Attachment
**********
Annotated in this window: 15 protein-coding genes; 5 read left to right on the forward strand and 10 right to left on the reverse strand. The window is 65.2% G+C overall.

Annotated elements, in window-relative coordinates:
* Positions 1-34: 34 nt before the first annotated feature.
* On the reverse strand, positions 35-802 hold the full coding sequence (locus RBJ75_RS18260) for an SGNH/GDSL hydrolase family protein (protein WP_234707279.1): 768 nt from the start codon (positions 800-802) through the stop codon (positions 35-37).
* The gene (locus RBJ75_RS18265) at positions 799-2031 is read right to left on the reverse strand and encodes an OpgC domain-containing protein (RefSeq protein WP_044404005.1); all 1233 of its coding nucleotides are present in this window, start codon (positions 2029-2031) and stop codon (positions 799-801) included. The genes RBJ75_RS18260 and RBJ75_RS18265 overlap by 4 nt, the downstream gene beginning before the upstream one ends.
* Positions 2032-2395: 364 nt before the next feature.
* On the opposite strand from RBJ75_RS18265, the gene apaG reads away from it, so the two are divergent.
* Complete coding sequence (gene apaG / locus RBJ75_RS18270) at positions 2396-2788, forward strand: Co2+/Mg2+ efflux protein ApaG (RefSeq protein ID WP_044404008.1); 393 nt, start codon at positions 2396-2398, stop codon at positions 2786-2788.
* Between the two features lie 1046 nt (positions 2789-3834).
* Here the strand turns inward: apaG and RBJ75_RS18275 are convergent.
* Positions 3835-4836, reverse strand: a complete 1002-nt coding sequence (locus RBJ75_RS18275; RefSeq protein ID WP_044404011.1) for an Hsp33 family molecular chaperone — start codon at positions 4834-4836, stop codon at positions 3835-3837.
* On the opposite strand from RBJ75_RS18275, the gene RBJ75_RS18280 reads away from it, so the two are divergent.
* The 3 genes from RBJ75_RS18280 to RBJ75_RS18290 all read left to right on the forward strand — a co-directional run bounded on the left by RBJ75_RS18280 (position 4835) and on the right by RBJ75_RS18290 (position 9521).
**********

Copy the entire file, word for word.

Annotated in this window: 15 protein-coding genes; 5 read left to right on the forward strand and 10 right to left on the reverse strand. The window is 65.2% G+C overall.

Annotated elements, in window-relative coordinates:
* Positions 1-34: 34 nt before the first annotated feature.
* On the reverse strand, positions 35-802 hold the full coding sequence (locus RBJ75_RS18260) for an SGNH/GDSL hydrolase family protein (protein WP_234707279.1): 768 nt from the start codon (positions 800-802) through the stop codon (positions 35-37).
* The gene (locus RBJ75_RS18265) at positions 799-2031 is read right to left on the reverse strand and encodes an OpgC domain-containing protein (RefSeq protein WP_044404005.1); all 1233 of its coding nucleotides are present in this window, start codon (positions 2029-2031) and stop codon (positions 799-801) included. The genes RBJ75_RS18260 and RBJ75_RS18265 overlap by 4 nt, the downstream gene beginning before the upstream one ends.
* Positions 2032-2395: 364 nt before the next feature.
* On the opposite strand from RBJ75_RS18265, the gene apaG reads away from it, so the two are divergent.
* Complete coding sequence (gene apaG / locus RBJ75_RS18270) at positions 2396-2788, forward strand: Co2+/Mg2+ efflux protein ApaG (RefSeq protein ID WP_044404008.1); 393 nt, start codon at positions 2396-2398, stop codon at positions 2786-2788.
* Between the two features lie 1046 nt (positions 2789-3834).
* Here the strand turns inward: apaG and RBJ75_RS18275 are convergent.
* Positions 3835-4836, reverse strand: a complete 1002-nt coding sequence (locus RBJ75_RS18275; RefSeq protein ID WP_044404011.1) for an Hsp33 family molecular chaperone — start codon at positions 4834-4836, stop codon at positions 3835-3837.
* On the opposite strand from RBJ75_RS18275, the gene RBJ75_RS18280 reads away from it, so the two are divergent.
* The 3 genes from RBJ75_RS18280 to RBJ75_RS18290 all read left to right on the forward strand — a co-directional run bounded on the left by RBJ75_RS18280 (position 4835) and on the right by RBJ75_RS18290 (position 9521).